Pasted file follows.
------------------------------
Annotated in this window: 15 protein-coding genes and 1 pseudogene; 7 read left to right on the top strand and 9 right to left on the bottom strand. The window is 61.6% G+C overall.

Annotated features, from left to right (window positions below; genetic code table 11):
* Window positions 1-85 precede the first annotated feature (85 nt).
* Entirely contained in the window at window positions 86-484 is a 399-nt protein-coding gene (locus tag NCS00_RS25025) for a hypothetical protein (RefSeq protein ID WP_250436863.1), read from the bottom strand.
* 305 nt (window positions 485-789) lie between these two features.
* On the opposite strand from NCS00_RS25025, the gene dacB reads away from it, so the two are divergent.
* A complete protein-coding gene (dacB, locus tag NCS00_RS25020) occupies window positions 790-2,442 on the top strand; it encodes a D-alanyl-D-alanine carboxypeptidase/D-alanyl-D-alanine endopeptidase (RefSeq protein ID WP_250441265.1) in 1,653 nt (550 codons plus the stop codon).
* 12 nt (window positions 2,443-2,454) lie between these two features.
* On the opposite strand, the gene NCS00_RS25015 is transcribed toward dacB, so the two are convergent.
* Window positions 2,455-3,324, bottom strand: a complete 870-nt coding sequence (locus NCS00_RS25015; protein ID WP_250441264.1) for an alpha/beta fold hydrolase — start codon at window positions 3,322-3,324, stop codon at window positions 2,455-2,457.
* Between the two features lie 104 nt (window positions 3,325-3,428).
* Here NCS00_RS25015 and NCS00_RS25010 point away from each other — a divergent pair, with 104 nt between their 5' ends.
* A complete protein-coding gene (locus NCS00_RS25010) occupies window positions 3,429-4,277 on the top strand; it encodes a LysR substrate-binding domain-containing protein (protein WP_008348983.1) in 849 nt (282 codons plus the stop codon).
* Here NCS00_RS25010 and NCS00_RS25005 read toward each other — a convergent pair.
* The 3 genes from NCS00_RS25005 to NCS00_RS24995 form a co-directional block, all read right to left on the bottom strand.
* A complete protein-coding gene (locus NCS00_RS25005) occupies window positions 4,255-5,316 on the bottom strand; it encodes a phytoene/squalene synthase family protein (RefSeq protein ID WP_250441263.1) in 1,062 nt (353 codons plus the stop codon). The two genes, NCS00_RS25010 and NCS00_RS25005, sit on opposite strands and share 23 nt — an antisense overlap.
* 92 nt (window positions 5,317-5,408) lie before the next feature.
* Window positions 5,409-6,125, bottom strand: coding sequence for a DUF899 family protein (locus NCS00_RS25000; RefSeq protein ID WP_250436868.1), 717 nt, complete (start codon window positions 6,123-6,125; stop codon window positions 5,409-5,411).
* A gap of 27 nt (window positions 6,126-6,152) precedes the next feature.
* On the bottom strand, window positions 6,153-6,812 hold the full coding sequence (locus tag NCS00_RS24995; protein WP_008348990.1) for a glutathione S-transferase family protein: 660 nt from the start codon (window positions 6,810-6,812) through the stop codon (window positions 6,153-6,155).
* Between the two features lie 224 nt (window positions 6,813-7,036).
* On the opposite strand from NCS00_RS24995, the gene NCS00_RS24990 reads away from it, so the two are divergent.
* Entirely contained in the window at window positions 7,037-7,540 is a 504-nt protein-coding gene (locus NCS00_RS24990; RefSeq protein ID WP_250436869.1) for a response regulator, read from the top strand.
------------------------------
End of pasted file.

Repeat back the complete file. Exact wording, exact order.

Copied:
Annotated in this window: 15 protein-coding genes and 1 pseudogene; 7 read left to right on the top strand and 9 right to left on the bottom strand. The window is 61.6% G+C overall.

Annotated features, from left to right (window positions below; genetic code table 11):
* Window positions 1-85 precede the first annotated feature (85 nt).
* Entirely contained in the window at window positions 86-484 is a 399-nt protein-coding gene (locus tag NCS00_RS25025) for a hypothetical protein (RefSeq protein ID WP_250436863.1), read from the bottom strand.
* 305 nt (window positions 485-789) lie between these two features.
* On the opposite strand from NCS00_RS25025, the gene dacB reads away from it, so the two are divergent.
* A complete protein-coding gene (dacB, locus tag NCS00_RS25020) occupies window positions 790-2,442 on the top strand; it encodes a D-alanyl-D-alanine carboxypeptidase/D-alanyl-D-alanine endopeptidase (RefSeq protein ID WP_250441265.1) in 1,653 nt (550 codons plus the stop codon).
* 12 nt (window positions 2,443-2,454) lie between these two features.
* On the opposite strand, the gene NCS00_RS25015 is transcribed toward dacB, so the two are convergent.
* Window positions 2,455-3,324, bottom strand: a complete 870-nt coding sequence (locus NCS00_RS25015; protein ID WP_250441264.1) for an alpha/beta fold hydrolase — start codon at window positions 3,322-3,324, stop codon at window positions 2,455-2,457.
* Between the two features lie 104 nt (window positions 3,325-3,428).
* Here NCS00_RS25015 and NCS00_RS25010 point away from each other — a divergent pair, with 104 nt between their 5' ends.
* A complete protein-coding gene (locus NCS00_RS25010) occupies window positions 3,429-4,277 on the top strand; it encodes a LysR substrate-binding domain-containing protein (protein WP_008348983.1) in 849 nt (282 codons plus the stop codon).
* Here NCS00_RS25010 and NCS00_RS25005 read toward each other — a convergent pair.
* The 3 genes from NCS00_RS25005 to NCS00_RS24995 form a co-directional block, all read right to left on the bottom strand.
* A complete protein-coding gene (locus NCS00_RS25005) occupies window positions 4,255-5,316 on the bottom strand; it encodes a phytoene/squalene synthase family protein (RefSeq protein ID WP_250441263.1) in 1,062 nt (353 codons plus the stop codon). The two genes, NCS00_RS25010 and NCS00_RS25005, sit on opposite strands and share 23 nt — an antisense overlap.
* 92 nt (window positions 5,317-5,408) lie before the next feature.
* Window positions 5,409-6,125, bottom strand: coding sequence for a DUF899 family protein (locus NCS00_RS25000; RefSeq protein ID WP_250436868.1), 717 nt, complete (start codon window positions 6,123-6,125; stop codon window positions 5,409-5,411).
* A gap of 27 nt (window positions 6,126-6,152) precedes the next feature.
* On the bottom strand, window positions 6,153-6,812 hold the full coding sequence (locus tag NCS00_RS24995; protein WP_008348990.1) for a glutathione S-transferase family protein: 660 nt from the start codon (window positions 6,810-6,812) through the stop codon (window positions 6,153-6,155).
* Between the two features lie 224 nt (window positions 6,813-7,036).
* On the opposite strand from NCS00_RS24995, the gene NCS00_RS24990 reads away from it, so the two are divergent.
* Entirely contained in the window at window positions 7,037-7,540 is a 504-nt protein-coding gene (locus NCS00_RS24990; RefSeq protein ID WP_250436869.1) for a response regulator, read from the top strand.